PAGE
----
Refugee wrestling his way onto first-of-its-kind Olympic team
Congo's Popole Misenga could be the first member of Team Refugee
When Popole Misenga started training at the Instituto Reacao judo club on the outskirts of Rio de Janeiro, his opponents knew there was something different about him.
Of course, Misenga — about 5-9", 185 pounds, hair in short dreads — was from Africa and didn't speak Portuguese. But it was more than that. It was the way he competed, they said, even in practice. As though he was fighting for his life.
Now Misenga is loosening up before evening practice, speaking in broken French, his second language.
"I come from a province in the Congo, Bukavu, I was fleeing war," says Misenga. "There in my country, things are bad. I didn't have any family."
His mother was killed and his brother disappeared during the five-year war in the Democratic Republic of Congo, and its aftermath. To escape the fighting, he put everything he had into a different kind of combat: judo. He discovered he was good.
"I won the championship in Kinshasa, I was the champion of the Congo," Misenga says. "If I represent my country, I win nothing … $300. A champion's worth $300."
Then, in 2013, he was invited to compete in the world championships in Rio. That's when Misenga saw his chance. That's when he decided he wasn't going back.
He didn't speak Portuguese, residents of Rio didn't speak French. But it didn't matter.
"Judo is judo, anywhere in the world," Misenga says. "It's universal."
Three times a week, he embarks on a two-hour commute to training from the Rio slum he now calls home.
While Misenga grapples with one opponent after another, his coach Geraldo Bernardes prowls the mat with a long stick in one hand. Every so often he prods Misenga, shouting instructions.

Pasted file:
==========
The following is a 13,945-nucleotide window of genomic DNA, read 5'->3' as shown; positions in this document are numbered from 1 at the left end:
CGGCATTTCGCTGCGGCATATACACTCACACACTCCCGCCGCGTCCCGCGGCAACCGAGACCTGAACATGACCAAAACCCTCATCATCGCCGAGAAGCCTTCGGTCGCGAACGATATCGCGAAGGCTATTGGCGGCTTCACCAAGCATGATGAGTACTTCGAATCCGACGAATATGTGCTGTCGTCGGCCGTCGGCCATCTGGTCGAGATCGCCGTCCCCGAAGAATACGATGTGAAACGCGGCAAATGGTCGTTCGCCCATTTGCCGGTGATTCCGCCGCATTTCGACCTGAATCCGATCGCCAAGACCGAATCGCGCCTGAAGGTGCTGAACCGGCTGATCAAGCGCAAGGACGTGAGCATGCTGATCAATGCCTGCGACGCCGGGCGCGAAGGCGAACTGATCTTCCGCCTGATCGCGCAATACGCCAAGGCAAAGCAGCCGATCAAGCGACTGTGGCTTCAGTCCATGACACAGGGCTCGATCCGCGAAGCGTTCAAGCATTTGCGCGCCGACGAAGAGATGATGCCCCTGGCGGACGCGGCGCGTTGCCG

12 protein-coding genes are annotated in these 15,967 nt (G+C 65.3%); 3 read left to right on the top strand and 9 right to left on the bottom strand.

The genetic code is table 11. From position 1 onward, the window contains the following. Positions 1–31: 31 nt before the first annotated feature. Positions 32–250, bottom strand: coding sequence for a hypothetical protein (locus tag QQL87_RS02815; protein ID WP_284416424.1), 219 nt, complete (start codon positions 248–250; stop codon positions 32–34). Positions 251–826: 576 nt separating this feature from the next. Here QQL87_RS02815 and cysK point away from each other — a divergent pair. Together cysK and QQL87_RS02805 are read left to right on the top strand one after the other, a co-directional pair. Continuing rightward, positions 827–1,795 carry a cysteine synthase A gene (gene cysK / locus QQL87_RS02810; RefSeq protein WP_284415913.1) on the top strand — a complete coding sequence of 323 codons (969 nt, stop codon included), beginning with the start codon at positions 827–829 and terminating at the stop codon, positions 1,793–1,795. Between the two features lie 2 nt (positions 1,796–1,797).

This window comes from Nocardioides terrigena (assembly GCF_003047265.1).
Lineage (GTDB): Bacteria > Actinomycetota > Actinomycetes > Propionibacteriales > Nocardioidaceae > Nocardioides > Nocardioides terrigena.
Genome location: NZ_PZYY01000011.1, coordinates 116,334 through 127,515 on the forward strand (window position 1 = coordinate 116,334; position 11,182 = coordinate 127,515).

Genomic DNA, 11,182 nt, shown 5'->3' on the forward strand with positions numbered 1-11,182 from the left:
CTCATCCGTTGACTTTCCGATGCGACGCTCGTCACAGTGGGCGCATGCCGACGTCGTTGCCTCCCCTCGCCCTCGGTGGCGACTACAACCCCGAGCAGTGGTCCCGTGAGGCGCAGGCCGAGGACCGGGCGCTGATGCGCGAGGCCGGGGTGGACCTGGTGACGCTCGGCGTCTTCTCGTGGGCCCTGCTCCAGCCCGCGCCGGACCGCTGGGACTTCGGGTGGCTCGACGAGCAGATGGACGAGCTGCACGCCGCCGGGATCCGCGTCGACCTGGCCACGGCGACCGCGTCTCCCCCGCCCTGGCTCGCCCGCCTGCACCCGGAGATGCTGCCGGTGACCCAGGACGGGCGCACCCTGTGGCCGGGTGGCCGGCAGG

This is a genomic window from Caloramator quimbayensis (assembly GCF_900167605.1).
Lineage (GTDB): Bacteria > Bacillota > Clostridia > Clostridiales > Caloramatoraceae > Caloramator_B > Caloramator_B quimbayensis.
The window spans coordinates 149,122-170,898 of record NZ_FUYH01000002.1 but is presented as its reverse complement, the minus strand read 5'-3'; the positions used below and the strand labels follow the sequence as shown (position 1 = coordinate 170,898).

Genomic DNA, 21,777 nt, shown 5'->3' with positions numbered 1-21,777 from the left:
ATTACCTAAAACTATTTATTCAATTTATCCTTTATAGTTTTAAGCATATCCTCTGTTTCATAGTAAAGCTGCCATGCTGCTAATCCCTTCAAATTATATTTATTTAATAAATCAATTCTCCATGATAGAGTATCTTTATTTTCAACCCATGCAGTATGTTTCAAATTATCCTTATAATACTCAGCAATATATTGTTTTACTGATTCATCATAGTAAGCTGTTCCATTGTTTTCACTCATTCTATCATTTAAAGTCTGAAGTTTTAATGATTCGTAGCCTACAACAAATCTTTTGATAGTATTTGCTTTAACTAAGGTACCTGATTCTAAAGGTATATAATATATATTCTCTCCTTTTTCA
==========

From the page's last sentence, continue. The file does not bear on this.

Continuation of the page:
Over the last two years, more often than not, Misenga has been holding his own against tough Brazilian opponents. So, Bernardes thought: maybe Misenga had a shot, if not at a medal, than at least qualifying.
"He's training with athletes who will probably compete in the Olympic Games," Bernardes says, "so I think that he will have a good performance in the Olympics."
The question was: For whom would he compete? He wasn't eligible to represent Brazil. And he wasn't willing to represent the DRC. But this year, for the first time in Olympic history, he'd have a third choice.
Recently IOC president Thomas Bach announced the details of a new squad, Team Refugee Olympic Athletes. Its members will compete under the IOC flag. A handful of athletes have already done that in previous years — athletes whose countries had ceased to exist or hadn't yet been officially born. But for refugees, it will be a first.
The IOC has identified 43 potential refugee athletes. Over the next couple of months, it will formally invite those who qualify to be part of the team, which will likely be composed of five to 10 athletes. Misenga is widely expected to be the first.
"I am proud, very proud. I will be the first refugee in the Olympic Games. If it works out," Misenga says.
His coach says he believes in him, and tonight Bernardes sees plenty of reasons why: Misenga throws his first opponent, then performs an arm bar on his second, forcing him to tap out.
There are better technicians in the gym; several are already world medallists. But his hunger, he says, is a weapon. He knows what making the team would mean.
"It sends a loud message to the world. … If you're a refugee," he says, "you can keep hope in your heart."